Jacobs Engineering pays Boston for street sign screw-up
Mike Beaudet, reporter Kevin Rothstein, producer
(MyFoxBoston.com) -- The city of Boston is getting its money back from a prominent engineering firm whose work led to wrong-way road signs being installed all over the city, an embarrassing snafu that was fixed only after a FOX Undercover investigation.
City officials demanded a refund from Jacobs Engineering, saying the plan that the firm came up with for street sign installation was rife with errors. In response, Jacobs Engineering cut a check to the city for more than $13,000, the amount of money the city paid for the faulty plan and the cost to fix all the problem signs that resulted.
It was a problem first exposed by FOX Undercover in February: signs pointing drivers in the wrong direction all over the city.
On Forsyth Street, signs for Route 9 East and West pointed in the same direction.
On Columbus Avenue was a sign for Route 28 East. Problem was, Route 28 only runs north and south. There was even a correct Route 28 North sign on the other side of the intersection.
The biggest bunch of mistakes were found up and down Massachusetts Avenue, where cross streets were marked with signs for Route 2A East that pointed west and signs for Route 2A West that pointed east.
The arrows were fixed at first, but then nearly 100 of those signs had to be taken down because it turns out it wasn't even Route 2A at all.
FOX Undercover reporter Mike Beaudet interviewed Jim Gillooly, Boston’s interim Transportation Commissioner, about the mix up.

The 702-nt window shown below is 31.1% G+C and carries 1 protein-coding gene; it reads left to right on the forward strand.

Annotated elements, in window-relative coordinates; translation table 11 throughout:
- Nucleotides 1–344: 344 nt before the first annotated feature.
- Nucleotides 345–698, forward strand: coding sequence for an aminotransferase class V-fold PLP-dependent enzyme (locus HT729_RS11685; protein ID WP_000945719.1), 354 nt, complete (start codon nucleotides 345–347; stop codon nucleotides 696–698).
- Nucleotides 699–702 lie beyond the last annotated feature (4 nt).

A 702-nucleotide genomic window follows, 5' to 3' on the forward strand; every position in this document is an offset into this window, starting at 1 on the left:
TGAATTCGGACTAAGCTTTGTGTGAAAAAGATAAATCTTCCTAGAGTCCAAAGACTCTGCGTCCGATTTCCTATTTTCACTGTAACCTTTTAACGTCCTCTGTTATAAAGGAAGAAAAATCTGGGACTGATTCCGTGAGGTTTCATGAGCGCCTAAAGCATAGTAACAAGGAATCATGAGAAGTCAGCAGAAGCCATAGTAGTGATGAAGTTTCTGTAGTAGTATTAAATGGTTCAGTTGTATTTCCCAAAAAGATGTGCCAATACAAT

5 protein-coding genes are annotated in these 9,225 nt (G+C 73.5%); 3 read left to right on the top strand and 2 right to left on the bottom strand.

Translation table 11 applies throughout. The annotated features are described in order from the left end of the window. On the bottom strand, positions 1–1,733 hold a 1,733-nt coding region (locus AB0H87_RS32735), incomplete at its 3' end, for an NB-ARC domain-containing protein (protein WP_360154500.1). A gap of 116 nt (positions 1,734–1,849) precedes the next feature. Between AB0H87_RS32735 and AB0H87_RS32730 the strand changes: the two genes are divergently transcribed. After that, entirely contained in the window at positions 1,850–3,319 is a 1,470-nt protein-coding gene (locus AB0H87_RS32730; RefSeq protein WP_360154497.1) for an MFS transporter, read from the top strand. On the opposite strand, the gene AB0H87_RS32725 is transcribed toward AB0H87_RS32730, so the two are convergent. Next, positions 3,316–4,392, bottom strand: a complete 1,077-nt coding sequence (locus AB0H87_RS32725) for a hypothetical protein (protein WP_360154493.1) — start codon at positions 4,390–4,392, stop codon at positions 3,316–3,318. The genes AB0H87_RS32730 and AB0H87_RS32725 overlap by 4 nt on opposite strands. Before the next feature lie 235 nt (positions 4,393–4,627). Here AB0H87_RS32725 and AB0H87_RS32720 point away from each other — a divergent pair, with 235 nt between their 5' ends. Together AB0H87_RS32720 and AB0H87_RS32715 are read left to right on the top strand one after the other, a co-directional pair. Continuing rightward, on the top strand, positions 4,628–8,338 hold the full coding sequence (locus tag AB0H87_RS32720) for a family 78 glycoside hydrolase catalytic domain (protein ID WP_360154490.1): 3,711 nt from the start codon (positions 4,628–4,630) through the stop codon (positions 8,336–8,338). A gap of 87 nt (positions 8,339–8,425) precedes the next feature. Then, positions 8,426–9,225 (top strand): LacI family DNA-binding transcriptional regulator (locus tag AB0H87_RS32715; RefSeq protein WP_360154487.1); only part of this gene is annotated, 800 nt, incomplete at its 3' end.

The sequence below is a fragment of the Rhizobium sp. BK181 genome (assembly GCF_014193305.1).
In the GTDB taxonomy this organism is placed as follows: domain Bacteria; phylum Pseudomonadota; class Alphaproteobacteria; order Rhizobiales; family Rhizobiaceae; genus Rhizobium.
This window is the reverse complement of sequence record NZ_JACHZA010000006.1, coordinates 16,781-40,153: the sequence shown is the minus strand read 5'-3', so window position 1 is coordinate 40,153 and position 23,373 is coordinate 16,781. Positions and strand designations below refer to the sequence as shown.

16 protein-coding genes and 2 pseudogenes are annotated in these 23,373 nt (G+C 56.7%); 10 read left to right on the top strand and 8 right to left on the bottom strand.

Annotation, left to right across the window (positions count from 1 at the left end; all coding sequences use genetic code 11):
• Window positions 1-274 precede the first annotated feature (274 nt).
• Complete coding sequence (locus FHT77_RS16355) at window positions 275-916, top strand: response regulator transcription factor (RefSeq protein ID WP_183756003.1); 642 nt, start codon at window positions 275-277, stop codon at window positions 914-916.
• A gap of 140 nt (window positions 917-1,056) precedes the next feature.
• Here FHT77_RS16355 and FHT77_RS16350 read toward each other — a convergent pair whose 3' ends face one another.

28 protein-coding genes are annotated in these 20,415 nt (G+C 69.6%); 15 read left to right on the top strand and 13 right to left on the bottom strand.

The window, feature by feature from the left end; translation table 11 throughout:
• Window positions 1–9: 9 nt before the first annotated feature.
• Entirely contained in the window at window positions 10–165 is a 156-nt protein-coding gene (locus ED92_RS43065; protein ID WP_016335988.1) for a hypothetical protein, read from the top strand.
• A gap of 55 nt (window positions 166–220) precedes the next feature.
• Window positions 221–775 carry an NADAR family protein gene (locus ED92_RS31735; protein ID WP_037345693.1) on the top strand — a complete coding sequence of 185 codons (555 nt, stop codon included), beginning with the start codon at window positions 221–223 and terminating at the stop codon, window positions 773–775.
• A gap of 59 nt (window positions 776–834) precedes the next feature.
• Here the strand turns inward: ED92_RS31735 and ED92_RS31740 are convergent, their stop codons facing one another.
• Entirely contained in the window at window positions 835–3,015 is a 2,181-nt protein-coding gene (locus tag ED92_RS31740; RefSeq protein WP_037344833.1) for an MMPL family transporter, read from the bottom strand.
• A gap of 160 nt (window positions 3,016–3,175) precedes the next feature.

“It was bad enough when the road signs were pointing in the wrong direction, it turns out this isn't even Route 2A?” Beaudet asked.
“That's correct. This is Murphy's Law coming into play. One error compounded by another error,” Gillooly replied.
“How does that happen?” Beaudet asked.
“Well somebody missed the boat,” Gillooly replied.
“It's stories like this that make people think government can't get anything right,” Beaudet said.
“Well that's unfortunate. We do an awful lot that's good. We do an awful lot that doesn't fall into this category of, ‘Whoops, look what happened here,’” Gillooly said.
Jacobs Engineering has not responded to any request for comment since the topic aired, including a request about the reimbursement check.
Jacobs Engineering does a fair amount of work with the city, and a lot of work with the state -- $13 million in work with Massachusetts for last fiscal year and so far this fiscal year.